A very merry christmas to me, I guess. bah-humbug!

    J.

  19. #469
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    Happy Christmas All (Ignore getty for a day or so)

  20. #470
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    Honestly, if I ever gotten a letter I would just ignore them. If I responded to every letter I got from some stupid company I would have to hire a full-time lawyer.

    No business is going to take you to court for $x,000. The lawyers, time, bad PR, etc are not worth it. Just ignore it and they will go away. Who cares if they send you to collections.... It is not like they have your social security number.

    Also, a lot of people here are from the US. If I got a letter from some british company for a measley few thousand dollars I would respond with a big LOL.

  21. #471
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    Hi everyone,

    About 2 months ago i received a letter from getty Images demanding £2904 for two images i had completely forgotten were on my site. On (bad) advice i settled to pay getty £2,468 and they confirmed the issue of the two images had been dropped.
    About 2 weeks ago i received another letter from getty Images claiming £7,260 for another 5 images which i had removed from my site a long time before i received their letter.
    I am not going to pay. I have read through all this forum and i now see that i was stupid to pay them in the first place. Now they are chasing for 5 images which i uploaded to my site 4 years ago and which they claim were still on my site last July. I asked them why they had pursued me originally for only 2 images and they said it was their policy to pursue all image infringements regardless of whether other image claims may have been settled.
    In my case i have absolutely no idea were the images came from as i simply cannot remember - it was 4 years ago and i have a site which handles over 3000 images. I may have downloaded them from a disc or a blog but one thing i am sure about i did not download them from getty.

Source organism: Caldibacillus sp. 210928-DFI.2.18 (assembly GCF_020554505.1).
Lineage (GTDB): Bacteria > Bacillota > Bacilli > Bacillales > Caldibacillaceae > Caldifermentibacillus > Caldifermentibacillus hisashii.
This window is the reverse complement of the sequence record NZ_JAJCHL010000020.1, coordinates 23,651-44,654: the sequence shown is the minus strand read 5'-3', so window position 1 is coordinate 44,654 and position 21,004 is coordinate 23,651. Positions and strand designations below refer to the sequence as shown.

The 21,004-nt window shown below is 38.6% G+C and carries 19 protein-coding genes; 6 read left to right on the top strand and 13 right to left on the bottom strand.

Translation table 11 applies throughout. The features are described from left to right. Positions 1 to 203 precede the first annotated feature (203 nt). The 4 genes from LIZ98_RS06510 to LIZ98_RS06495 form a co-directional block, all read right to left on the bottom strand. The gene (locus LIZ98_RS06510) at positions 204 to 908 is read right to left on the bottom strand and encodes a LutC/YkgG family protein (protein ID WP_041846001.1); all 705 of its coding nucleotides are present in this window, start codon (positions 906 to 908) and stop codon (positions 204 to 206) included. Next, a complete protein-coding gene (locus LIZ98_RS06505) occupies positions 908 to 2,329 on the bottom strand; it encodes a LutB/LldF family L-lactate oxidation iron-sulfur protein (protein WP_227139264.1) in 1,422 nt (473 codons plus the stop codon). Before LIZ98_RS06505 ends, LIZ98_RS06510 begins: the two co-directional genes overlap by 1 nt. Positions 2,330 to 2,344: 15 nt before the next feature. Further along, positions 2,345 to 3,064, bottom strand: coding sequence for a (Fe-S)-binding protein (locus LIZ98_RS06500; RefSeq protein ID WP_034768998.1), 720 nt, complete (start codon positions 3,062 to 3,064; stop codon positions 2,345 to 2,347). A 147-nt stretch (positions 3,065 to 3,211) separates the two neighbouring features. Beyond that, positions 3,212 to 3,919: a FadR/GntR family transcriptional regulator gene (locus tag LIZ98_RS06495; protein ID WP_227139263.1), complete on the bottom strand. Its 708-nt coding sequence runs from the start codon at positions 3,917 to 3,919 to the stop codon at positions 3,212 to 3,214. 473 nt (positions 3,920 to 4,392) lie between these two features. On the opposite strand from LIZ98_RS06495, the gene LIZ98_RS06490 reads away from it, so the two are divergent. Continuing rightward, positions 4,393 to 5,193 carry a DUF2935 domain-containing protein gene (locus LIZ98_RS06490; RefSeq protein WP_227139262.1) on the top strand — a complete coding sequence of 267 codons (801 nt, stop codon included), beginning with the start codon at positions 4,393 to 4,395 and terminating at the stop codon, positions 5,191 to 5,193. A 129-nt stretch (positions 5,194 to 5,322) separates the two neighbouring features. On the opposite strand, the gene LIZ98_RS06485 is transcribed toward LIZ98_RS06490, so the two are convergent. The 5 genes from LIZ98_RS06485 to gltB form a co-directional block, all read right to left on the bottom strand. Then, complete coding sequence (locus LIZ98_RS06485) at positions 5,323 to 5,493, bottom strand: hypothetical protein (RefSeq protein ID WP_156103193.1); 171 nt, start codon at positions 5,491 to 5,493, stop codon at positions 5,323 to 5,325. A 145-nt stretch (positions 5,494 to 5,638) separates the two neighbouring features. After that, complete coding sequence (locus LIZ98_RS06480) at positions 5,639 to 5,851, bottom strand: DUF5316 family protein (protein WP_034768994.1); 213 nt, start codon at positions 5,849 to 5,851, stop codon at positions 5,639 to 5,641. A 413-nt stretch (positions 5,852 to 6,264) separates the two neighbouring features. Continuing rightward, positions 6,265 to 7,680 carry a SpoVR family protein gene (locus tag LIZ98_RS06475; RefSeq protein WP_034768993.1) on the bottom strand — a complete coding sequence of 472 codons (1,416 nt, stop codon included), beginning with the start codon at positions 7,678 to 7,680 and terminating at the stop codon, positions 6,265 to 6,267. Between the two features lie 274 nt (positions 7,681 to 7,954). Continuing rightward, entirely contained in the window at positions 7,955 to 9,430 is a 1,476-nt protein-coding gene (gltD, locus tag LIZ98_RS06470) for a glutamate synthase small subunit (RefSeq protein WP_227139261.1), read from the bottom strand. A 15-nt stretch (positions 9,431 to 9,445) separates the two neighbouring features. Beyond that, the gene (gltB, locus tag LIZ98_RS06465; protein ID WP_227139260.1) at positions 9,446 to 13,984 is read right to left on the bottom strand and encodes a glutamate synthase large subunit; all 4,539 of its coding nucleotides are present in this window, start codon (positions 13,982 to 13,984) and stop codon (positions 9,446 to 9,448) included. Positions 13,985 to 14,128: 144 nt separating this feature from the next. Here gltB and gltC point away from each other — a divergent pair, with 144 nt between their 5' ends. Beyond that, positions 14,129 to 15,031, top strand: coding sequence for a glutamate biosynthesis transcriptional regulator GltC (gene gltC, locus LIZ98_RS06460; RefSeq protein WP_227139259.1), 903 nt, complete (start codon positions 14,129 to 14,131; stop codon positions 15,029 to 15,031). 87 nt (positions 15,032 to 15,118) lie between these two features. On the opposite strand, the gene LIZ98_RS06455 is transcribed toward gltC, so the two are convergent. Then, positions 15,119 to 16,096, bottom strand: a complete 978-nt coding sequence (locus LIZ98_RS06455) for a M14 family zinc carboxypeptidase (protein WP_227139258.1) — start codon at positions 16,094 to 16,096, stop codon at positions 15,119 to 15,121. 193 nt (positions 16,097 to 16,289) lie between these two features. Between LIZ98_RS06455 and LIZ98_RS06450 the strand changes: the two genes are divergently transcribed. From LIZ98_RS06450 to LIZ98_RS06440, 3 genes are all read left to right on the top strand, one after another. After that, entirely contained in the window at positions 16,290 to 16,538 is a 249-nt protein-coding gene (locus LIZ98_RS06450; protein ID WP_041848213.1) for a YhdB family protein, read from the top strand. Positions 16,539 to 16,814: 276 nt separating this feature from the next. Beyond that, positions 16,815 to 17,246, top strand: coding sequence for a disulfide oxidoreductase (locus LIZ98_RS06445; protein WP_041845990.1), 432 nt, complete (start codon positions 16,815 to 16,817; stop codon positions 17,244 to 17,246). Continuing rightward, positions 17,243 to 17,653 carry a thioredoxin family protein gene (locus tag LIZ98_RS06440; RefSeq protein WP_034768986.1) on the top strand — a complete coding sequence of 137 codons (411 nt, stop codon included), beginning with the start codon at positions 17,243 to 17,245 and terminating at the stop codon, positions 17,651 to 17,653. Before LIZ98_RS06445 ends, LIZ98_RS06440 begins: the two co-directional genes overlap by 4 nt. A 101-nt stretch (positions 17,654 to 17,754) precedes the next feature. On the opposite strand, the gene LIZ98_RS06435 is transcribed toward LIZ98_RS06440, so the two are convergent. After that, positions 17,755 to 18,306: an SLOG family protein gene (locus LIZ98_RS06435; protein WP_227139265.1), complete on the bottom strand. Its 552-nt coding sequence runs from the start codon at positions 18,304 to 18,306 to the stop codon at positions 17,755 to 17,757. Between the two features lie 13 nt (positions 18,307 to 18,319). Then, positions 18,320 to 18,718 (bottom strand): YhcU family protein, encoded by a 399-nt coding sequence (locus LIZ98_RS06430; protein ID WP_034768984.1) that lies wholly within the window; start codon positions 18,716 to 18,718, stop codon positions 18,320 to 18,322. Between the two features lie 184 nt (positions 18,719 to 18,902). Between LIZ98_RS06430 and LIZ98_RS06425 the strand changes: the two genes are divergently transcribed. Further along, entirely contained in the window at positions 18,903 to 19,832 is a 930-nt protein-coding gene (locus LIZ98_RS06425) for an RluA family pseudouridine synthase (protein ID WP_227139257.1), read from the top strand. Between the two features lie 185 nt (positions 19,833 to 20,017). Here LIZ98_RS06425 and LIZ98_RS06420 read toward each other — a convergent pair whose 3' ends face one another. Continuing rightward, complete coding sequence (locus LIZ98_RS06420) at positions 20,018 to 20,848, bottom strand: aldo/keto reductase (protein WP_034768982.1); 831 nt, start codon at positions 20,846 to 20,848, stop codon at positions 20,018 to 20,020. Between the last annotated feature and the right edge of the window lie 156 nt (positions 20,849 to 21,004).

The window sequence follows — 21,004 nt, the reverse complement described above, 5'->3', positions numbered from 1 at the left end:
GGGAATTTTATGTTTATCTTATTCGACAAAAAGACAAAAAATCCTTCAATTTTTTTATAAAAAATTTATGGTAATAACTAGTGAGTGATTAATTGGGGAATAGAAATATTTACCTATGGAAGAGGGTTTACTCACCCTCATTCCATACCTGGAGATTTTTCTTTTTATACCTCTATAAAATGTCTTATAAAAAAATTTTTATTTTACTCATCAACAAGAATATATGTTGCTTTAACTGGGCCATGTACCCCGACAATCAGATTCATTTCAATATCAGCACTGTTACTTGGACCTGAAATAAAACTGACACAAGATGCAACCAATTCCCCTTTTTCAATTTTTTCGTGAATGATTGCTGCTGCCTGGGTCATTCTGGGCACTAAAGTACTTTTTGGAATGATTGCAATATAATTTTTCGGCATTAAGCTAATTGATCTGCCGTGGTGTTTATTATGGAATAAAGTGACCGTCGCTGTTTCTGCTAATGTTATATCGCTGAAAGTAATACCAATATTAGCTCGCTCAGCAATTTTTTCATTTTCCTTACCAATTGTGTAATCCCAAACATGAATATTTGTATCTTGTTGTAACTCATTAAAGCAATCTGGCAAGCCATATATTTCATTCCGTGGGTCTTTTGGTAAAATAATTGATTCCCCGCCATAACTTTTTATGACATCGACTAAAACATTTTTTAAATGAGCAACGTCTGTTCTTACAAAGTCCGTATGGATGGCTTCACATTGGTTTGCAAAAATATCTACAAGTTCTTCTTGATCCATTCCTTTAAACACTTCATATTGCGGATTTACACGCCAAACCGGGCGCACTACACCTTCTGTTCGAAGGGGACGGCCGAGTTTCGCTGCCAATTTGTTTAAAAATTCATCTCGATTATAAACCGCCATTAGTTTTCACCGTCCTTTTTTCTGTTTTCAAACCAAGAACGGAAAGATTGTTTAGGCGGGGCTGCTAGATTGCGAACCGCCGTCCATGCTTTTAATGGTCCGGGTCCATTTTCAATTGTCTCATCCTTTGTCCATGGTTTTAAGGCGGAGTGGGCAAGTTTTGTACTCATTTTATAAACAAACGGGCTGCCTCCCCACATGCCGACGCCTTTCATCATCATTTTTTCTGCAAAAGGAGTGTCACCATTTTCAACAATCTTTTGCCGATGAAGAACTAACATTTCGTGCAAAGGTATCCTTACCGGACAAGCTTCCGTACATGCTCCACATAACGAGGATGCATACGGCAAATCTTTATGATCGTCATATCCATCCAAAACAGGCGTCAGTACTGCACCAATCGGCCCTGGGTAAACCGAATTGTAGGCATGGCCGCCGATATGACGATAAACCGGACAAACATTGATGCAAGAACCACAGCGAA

I am not a thief and i never intentionally infringed copyright as i never knew those images were protected as there was no watermark or copyright symbol. I feel i have been robbed of £2,500 by scum who have come back for more. Moreover i cannot set off against my tax or vat the money i originally paid as it was not the proper VAT rate nor was it to a 'registered company or individual with rocognised legal status.' (quote from H.M. Customs & Excises)
    From my experience it you have had a letter from getty - DO NOT PAY !!!!!!!! otherwise they will only come back and pursue you for more. I have since learnt there are other vital ingredients missing from their claim to make it stick in court - so once again DO NOT PAY!!!!!!!!!!!!!!!!!!!!!!!!!!!!!!!!!!!!!!!!!

  22. #472
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    This is very worrying and it clearly makes the whole process look even more suspicious.

    I have since learnt there are other vital ingredients missing from their claim to make it stick in court
    Can you share these ingredients with us?

  23. #473
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    Corbis Wins $20 Million Judgment in image theft

    Check this out guys, Corbis mean business:

    http://www.lightstalkers.org/corbis_wins__20_million

    They just won a big court case. So I imagine Getty will be chasing up payments too. They mean business.
    I have a friend who use to work for them and they are ruthless businessmen. They will use the best lawyers to destroy you.
    They will think nothing of bankrupting you as legally you have nothing to stand on. You used there images without consent.

    The **** is going to hit the fan.

    Also I'm sure if you are registered with a debt agency you can't get credit for loans and mortgages. I use to work in mortgages and it happened all the time. Bad debt means bad credit history. Try getting a loan now.

  24. #474
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    Hi all,
    I'm a photographer and wanted to jump in with some clarification on US copyright law. I am not here to flame and I do believe that Getty is being overbearing, to an extent, on some of the smaller fish that have infringed or received images through a second party as part of a web package.
    That being said, some of the comments have been made with little, if any, thought.

    What would the position of the forum members here be if someone downloaded a site you had spent hundreds of hours designing, changed the text to personalize it and called it their own? What would be your response if they told you they didn't know any better or that they had searched (a little) to find out who designed it and when no easy answer was available, used it anyway? You'd look at them like they were stupid.